The Tribune Democrat, Johnstown, PA

Latest News

November 12, 2012

10 Things to Know for Today

Your daily look at late-breaking news, upcoming events and stories that will be talked about today:

1. THE SECOND WOMAN IN THE PETRAEUS CASE

A U.S. official says Jill Kelley, a longtime friend of the former CIA director and his wife, was getting harassing emails from Paula Broadwell, leading to the FBI investigation.

2. AFGHAN CHILDREN DESCRIBE MASSACRE

Staff Sgt. Robert Bales maintains a calm composure as they testified about the bloodbath that left their parents and other loved ones dead.

3. ANOTHER AFTERMATH OF SANDY: DISASTER VOYEURS

While residents and volunteers on Staten Island try to clean up after the storm, they also must deal with gawking tourists sneaking a look at the damage.

4. SYRIAN JET BOMBS AREA 30 FEET FROM TURKISH BORDER

Ambulances are bringing the injured over the border into Turkey where at least six have been declared dead and dozens more are injured..

5. HOW FAMILIES COPE AFTER A DEADLY BLAST

Residents of an Indianapolis neighborhood can’t return to their homes after a blast killed two people and damaged up to 31 homes.

6. GREEK CRISIS SPARKS A RAGE AGAINST FOREIGNERS

As Greece sinks further into economic misery, police are seeing a rising wave of extreme-right violence against dark-skinned migrants.

7. WHAT THE BBC IS DOING TO DEAL WITH ITS SCANDAL

The head of the broadcaster’s governing body is calling for a “thorough, radical structural overhaul” after the bungling of reports that powerful Britons sexually abused children.

8. U.S. COLLEGES GET A MORE INTERNATIONAL LOOK

The full out-of-state tuition foreign students pay may be a factor in their increased numbers at universities.

9. FINDING HUMOR IN THE STORM TRAGEDY

New York’s comedy clubs deal with a bad situation like they always do – by turning Sandy into a running punchline.

10. WHO THE LAKERS HIRED AS THEIR NEW COACH

Mike D’Antoni got the job over former Lakers coach Phil Jackson.

 

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Latest News
  • Halfway house inmates can ease back into society

    Prison life can be a time warp.
    When inmates are locked away – for months, years, decades – society moves forward: Technology evolves, major events occur, pop culture changes. From a personal perspective, families and friends live their lives: weddings, funerals, graduations, births, retirements. All the while, criminals bide their time, existing in a regimented world of cement walls and metal bars.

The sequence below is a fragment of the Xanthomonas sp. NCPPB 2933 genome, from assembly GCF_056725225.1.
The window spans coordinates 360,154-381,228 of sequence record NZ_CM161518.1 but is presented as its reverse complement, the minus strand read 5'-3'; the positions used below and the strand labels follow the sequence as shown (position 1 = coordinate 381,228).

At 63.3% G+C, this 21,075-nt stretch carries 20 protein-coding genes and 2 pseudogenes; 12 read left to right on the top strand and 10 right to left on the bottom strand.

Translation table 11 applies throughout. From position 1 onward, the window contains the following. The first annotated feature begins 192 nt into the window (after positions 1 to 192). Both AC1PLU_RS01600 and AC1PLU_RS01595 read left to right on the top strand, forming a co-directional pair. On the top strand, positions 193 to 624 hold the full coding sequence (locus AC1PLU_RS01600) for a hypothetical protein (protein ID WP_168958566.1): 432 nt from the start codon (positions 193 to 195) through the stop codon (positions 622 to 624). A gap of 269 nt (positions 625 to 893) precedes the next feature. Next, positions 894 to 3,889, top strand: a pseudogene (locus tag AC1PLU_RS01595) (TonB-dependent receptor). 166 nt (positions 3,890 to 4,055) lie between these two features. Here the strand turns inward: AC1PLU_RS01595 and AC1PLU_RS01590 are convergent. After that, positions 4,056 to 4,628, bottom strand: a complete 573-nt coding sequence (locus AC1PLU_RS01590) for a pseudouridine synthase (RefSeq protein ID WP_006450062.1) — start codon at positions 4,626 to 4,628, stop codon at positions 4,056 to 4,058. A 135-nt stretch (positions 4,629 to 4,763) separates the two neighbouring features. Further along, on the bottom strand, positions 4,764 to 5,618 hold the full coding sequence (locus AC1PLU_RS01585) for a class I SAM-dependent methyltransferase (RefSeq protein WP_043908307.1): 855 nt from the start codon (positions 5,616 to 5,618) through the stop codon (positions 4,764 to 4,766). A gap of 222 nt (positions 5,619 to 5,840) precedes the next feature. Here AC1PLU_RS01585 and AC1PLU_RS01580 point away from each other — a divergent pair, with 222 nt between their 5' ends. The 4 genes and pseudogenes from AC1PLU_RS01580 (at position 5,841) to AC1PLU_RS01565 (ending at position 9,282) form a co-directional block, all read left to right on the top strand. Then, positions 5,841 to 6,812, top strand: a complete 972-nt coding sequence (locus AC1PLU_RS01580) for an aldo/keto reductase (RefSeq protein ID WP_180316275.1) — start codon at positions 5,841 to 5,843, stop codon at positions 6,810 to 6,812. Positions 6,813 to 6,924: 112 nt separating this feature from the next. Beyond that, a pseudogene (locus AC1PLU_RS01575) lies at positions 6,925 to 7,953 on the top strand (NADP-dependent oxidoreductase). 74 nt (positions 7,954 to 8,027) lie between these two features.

Almost all of them eventually rejoin society, though.

    April 19, 2014

  • Crime board took aim at house

    Johnstown’s unemployment rate is around 8 percent.
    One-third of the city’s population lives in poverty.
    Burglaries and assaults significantly increased between 2010 and 2012. There is a thriving illegal trade in heroin and prescription drugs.
    Given those conditions, it can be challenging for Johnstown Community Corrections Center residents to find jobs when living in the facility or to avoid falling back into a criminal lifestyle upon their release.

    April 19, 2014

  • Homicides linked to center

    Three homicides that took place in Johnstown last year involved either a suspect or victim who previously resided in the Community Corrections Center.
    Police Chief Craig Foust confirmed the name of one victim, who spent almost two months in the facility on Washington Street during 2007, a time period verified by the Pennsylvania Department of Corrections.

    April 19, 2014

  • bachota Volunteers helping to spruce up community

    Walls and ceilings inside the Cambria County Library look clean and bright with fresh new coats of paint on them.
    The work was recently done by inmates from the Johnstown Community Corrections Center.

    April 19, 2014 2 Photos

  • alanna Hartzok targets income disparity

    Alanna Hartzok described herself as being a conservative progressive.
    The Franklin County resident said she is in favor of conserving environmental resources, education opportunities, Social Security and Medicare, while wanting to progressively address wealth inequality, health care and taxation.

    April 19, 2014 1 Photo

  • Schools rise to leadership challenge

    Forest Hills and Cambria Heights high school students put the spirit of healthy competition toward a good cause and picked up some lessons in leadership along the way.

    April 19, 2014

  • KATEY LADIKA Student’s photos win awards

    A Forest Hills High School junior has captured several awards in a high school arts and writing contest that has identified greats such as Truman Capote and Andy Warhol.

    April 19, 2014 1 Photo

  • Local briefs 4/20/2014

    April 19, 2014

  • Biggest student loan profits come from grad students

    This week, the Congressional Budget Office projected that the federal government would earn roughly $127 billion from student lending during the next 10 years.

    April 19, 2014

  • Smartphone kill switches are coming

    Smartphones need kill switches. It's a relatively easy solution to the pricey (and irritating) problem of smartphone theft. But who would have thought that the big carriers would team up with Apple, Google, Microsoft, Nokia, Samsung and lots of other manufacturers to voluntarily begin adding the technology by July 2015? The cooperative spirit! It makes so much sense!

    April 19, 2014

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